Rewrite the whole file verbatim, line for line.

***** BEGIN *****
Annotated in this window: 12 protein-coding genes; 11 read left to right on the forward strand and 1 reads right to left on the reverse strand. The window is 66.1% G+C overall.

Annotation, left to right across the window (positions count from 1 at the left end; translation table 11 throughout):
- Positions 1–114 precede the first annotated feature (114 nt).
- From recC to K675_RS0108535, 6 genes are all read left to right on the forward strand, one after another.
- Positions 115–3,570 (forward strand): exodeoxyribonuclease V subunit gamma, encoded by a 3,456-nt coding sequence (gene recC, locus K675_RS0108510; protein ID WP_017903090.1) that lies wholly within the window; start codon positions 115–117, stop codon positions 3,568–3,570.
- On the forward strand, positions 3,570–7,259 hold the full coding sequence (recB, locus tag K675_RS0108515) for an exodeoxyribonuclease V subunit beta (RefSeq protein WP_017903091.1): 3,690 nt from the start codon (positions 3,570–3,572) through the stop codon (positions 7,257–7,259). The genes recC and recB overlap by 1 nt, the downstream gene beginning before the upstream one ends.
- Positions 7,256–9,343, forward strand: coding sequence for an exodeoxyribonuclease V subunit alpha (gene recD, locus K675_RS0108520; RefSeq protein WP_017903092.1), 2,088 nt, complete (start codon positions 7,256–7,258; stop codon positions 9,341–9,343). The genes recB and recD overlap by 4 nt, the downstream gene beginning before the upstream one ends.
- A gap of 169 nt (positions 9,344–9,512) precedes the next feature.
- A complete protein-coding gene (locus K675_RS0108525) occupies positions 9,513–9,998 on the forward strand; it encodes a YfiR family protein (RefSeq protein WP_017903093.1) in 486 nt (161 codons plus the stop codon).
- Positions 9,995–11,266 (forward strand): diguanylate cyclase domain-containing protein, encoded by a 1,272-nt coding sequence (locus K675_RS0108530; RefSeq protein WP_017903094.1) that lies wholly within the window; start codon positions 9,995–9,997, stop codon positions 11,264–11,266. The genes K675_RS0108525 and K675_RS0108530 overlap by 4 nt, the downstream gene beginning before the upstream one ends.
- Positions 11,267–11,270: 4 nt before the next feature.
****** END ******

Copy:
Annotated in this window: 12 protein-coding genes; 11 read left to right on the forward strand and 1 reads right to left on the reverse strand. The window is 66.1% G+C overall.

Annotation, left to right across the window (positions count from 1 at the left end; translation table 11 throughout):
- Positions 1–114 precede the first annotated feature (114 nt).
- From recC to K675_RS0108535, 6 genes are all read left to right on the forward strand, one after another.
- Positions 115–3,570 (forward strand): exodeoxyribonuclease V subunit gamma, encoded by a 3,456-nt coding sequence (gene recC, locus K675_RS0108510; protein ID WP_017903090.1) that lies wholly within the window; start codon positions 115–117, stop codon positions 3,568–3,570.
- On the forward strand, positions 3,570–7,259 hold the full coding sequence (recB, locus tag K675_RS0108515) for an exodeoxyribonuclease V subunit beta (RefSeq protein WP_017903091.1): 3,690 nt from the start codon (positions 3,570–3,572) through the stop codon (positions 7,257–7,259). The genes recC and recB overlap by 1 nt, the downstream gene beginning before the upstream one ends.
- Positions 7,256–9,343, forward strand: coding sequence for an exodeoxyribonuclease V subunit alpha (gene recD, locus K675_RS0108520; RefSeq protein WP_017903092.1), 2,088 nt, complete (start codon positions 7,256–7,258; stop codon positions 9,341–9,343). The genes recB and recD overlap by 4 nt, the downstream gene beginning before the upstream one ends.
- A gap of 169 nt (positions 9,344–9,512) precedes the next feature.
- A complete protein-coding gene (locus K675_RS0108525) occupies positions 9,513–9,998 on the forward strand; it encodes a YfiR family protein (RefSeq protein WP_017903093.1) in 486 nt (161 codons plus the stop codon).
- Positions 9,995–11,266 (forward strand): diguanylate cyclase domain-containing protein, encoded by a 1,272-nt coding sequence (locus K675_RS0108530; RefSeq protein WP_017903094.1) that lies wholly within the window; start codon positions 9,995–9,997, stop codon positions 11,264–11,266. The genes K675_RS0108525 and K675_RS0108530 overlap by 4 nt, the downstream gene beginning before the upstream one ends.
- Positions 11,267–11,270: 4 nt before the next feature.